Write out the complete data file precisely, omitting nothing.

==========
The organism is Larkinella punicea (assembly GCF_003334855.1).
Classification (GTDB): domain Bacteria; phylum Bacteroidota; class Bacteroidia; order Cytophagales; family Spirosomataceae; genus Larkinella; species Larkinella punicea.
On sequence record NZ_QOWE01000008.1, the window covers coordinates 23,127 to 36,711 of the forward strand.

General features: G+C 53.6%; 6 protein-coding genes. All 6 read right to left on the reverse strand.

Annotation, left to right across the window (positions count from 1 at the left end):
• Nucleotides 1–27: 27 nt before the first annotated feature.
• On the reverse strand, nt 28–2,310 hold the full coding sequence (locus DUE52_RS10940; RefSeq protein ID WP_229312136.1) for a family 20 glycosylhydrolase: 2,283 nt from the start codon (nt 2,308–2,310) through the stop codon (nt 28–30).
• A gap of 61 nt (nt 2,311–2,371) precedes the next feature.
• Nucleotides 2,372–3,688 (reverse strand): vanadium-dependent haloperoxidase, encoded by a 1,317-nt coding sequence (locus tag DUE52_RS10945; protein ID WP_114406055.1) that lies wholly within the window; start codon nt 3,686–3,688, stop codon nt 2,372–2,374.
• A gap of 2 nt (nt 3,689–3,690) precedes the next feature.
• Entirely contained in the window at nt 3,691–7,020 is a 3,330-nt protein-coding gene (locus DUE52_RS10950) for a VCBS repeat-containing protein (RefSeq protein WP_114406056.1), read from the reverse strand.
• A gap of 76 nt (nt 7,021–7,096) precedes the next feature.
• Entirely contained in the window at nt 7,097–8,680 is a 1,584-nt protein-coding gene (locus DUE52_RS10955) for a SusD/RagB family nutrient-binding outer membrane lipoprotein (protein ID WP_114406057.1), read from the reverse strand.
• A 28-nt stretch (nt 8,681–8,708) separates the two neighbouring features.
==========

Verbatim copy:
The organism is Larkinella punicea (assembly GCF_003334855.1).
Classification (GTDB): domain Bacteria; phylum Bacteroidota; class Bacteroidia; order Cytophagales; family Spirosomataceae; genus Larkinella; species Larkinella punicea.
On sequence record NZ_QOWE01000008.1, the window covers coordinates 23,127 to 36,711 of the forward strand.

General features: G+C 53.6%; 6 protein-coding genes. All 6 read right to left on the reverse strand.

Annotation, left to right across the window (positions count from 1 at the left end):
• Nucleotides 1–27: 27 nt before the first annotated feature.
• On the reverse strand, nt 28–2,310 hold the full coding sequence (locus DUE52_RS10940; RefSeq protein ID WP_229312136.1) for a family 20 glycosylhydrolase: 2,283 nt from the start codon (nt 2,308–2,310) through the stop codon (nt 28–30).
• A gap of 61 nt (nt 2,311–2,371) precedes the next feature.
• Nucleotides 2,372–3,688 (reverse strand): vanadium-dependent haloperoxidase, encoded by a 1,317-nt coding sequence (locus tag DUE52_RS10945; protein ID WP_114406055.1) that lies wholly within the window; start codon nt 3,686–3,688, stop codon nt 2,372–2,374.
• A gap of 2 nt (nt 3,689–3,690) precedes the next feature.
• Entirely contained in the window at nt 3,691–7,020 is a 3,330-nt protein-coding gene (locus DUE52_RS10950) for a VCBS repeat-containing protein (RefSeq protein WP_114406056.1), read from the reverse strand.
• A gap of 76 nt (nt 7,021–7,096) precedes the next feature.
• Entirely contained in the window at nt 7,097–8,680 is a 1,584-nt protein-coding gene (locus DUE52_RS10955) for a SusD/RagB family nutrient-binding outer membrane lipoprotein (protein ID WP_114406057.1), read from the reverse strand.
• A 28-nt stretch (nt 8,681–8,708) separates the two neighbouring features.